Opinion | Columnists

The price of Tel Aviv’s ‘apology’

Despite assurances by Turkey that its policies regarding Israel and the Palestinians remain as principled as ever, there is little doubt that a hasty shift is underway and this is causing much confusion and inconsistency

  • By Ramzy Baroud, Special to Gulf News
  • Published: 20:00 April 9, 2013
  • Gulf News

  • Image Credit: AFP
  • Benjamin Netanyahu

Writing in the right-wing FrontPage magazine on April 1, Joseph Puder reiterated the supposed worry in Israel that Prime Minister Benjamin Netanyahu’s half-hearted apology to Turkey for the murder of nine Turkish activists in May 2010 could open a “Pandora’s box”.

“In fact,” Puder asserts with peculiar confidence, “an Arab diplomat stated last Sunday that some Arab states are considering the possibility of demanding that Israel apologise for killings in the Occupied Territories and in Lebanon — just as Israel has apologised to Turkey over the Mavi Marmara”.

Arabs rarely demand apologies from Israel. Instead, along with many other countries, they demand an end to military belligerence and occupation of Palestinian, Lebanese and Syrian territories, in accordance with international and humanitarian law. An “apology” for the killing of many thousands and the subjugation of whole nations will not suffice.

Speaking on behalf of “Israelis”, Puder expects an apology from Turkish Prime Minister Recep Tayyip Erdogan for “his provocative actions against Israel and his anti-Semitism”.

The “anti-Semitism” reference is particularly interesting. At a UN conference in Vienna on February 27, Erdogan had referred to Zionism as a crime against humanity. The statement sent shock-waves among Israeli supporters, especially those who wished to see Israeli-Turkish relations return to their old status before Israeli commandos descended on the Turkish ship Mavi Marmara, killing and wounding many.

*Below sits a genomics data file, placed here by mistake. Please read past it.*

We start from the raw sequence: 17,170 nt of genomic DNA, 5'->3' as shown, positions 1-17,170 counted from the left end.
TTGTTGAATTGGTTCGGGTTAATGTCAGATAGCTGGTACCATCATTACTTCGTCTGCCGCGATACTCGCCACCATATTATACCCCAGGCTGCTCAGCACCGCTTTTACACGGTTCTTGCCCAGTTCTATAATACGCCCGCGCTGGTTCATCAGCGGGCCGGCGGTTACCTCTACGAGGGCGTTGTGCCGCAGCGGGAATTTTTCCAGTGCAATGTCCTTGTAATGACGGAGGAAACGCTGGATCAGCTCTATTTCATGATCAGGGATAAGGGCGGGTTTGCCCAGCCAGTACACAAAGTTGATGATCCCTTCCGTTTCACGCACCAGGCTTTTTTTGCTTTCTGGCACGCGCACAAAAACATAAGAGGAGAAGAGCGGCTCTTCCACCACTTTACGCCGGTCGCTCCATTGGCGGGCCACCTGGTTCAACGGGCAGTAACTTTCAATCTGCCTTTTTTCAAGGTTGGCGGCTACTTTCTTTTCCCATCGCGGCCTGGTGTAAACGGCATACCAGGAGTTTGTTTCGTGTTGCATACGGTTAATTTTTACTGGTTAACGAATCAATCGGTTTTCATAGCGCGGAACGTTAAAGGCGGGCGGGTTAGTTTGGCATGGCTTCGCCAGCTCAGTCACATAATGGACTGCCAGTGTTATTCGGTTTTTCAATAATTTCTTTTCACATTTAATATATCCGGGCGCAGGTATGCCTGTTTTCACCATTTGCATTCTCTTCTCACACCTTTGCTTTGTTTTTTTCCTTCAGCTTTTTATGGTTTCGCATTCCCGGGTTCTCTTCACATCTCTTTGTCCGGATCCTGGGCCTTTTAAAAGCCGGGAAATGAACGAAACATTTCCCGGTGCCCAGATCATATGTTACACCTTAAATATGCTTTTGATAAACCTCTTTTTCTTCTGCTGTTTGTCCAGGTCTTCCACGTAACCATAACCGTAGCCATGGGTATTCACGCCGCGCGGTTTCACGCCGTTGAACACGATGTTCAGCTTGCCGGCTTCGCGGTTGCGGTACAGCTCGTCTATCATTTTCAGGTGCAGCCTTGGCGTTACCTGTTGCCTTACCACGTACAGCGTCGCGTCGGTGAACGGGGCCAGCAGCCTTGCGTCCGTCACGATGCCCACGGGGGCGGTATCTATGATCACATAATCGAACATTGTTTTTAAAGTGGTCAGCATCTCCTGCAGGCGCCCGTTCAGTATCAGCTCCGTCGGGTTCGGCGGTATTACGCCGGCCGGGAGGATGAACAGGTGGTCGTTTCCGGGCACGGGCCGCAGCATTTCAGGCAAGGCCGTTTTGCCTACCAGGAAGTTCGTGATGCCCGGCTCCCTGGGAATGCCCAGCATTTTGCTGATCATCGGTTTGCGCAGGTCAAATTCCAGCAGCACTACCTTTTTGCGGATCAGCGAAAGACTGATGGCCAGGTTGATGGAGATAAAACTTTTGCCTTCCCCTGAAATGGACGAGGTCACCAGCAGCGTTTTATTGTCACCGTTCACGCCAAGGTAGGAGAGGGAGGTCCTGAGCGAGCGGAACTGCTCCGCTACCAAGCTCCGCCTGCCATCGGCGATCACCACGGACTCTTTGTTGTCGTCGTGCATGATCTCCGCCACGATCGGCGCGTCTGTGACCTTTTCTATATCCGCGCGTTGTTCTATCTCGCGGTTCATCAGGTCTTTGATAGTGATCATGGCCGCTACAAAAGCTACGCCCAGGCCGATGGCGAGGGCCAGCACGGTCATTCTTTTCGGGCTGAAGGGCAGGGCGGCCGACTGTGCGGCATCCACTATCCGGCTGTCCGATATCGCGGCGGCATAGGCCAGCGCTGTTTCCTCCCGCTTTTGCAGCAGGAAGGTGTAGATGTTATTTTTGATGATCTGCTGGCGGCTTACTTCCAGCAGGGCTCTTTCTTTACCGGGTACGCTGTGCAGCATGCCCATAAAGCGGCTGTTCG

Writing in Al Monitor, Tulin Daloglu linked Erdogan’s remarks to the March 1 visit to Turkey by the newly-appointed US Secretary of State, John Kerry. “Erdogan had expected him to extend an invitation to meet [Barack] Obama at the White House,” Daloglu wrote. “He did not receive one.” The reason, according to an unnamed US official: “His remarks on Zionism had hurt the bilateral relationship.”

In some ways, international acquiescence to Zionism is an American success story linked to its triumph over the Soviet Union at the end of the Cold War. In November 1975, UN General Assembly Resolution (UNGAR) 3379 declared that “Zionism is a form of racism and racial discrimination,” for it provided the needed historical and political discourses through which Palestine’s original inhabitants were massacred and violently uprooted, as their villages and towns were destroyed or claimed by a different, mostly European race. However, in December 1991, international balances of powers had dramatically shifted in favour of Israel and its US-western benefactors. Without having to alter any of the notions deemed abhorrent by UNGA, Zionism had magically ceased to be racist.

To remain an American ally, Erdogan is expected to toe the American line. In a visit to Denmark on March 30, the Turkish prime minister attempted to negotiate a balanced approach to the controversy ignited by his earlier statement. In an interview with the Danish newspaper, Politiken, he insisted that his criticism of Israel is focused on “some critical issues,” and is “directed especially towards Israeli policies on Gaza”. “On the other hand, we have recognised Israel’s existence within 1967 borders based on a two-state solution,” he said.

Probing the issue further on April 4, in the Hurriyet Daily News, Mustafa Akyol wrote that Erdogan was unlikely to be a “committed Anti-Zionist”, “because it is the official policy of the Erdogan government to support a ‘two-state solution’ in the Holy Land ... Anyone who supports the two-state solution can really not be an ‘anti-Zionist’ at the same time”.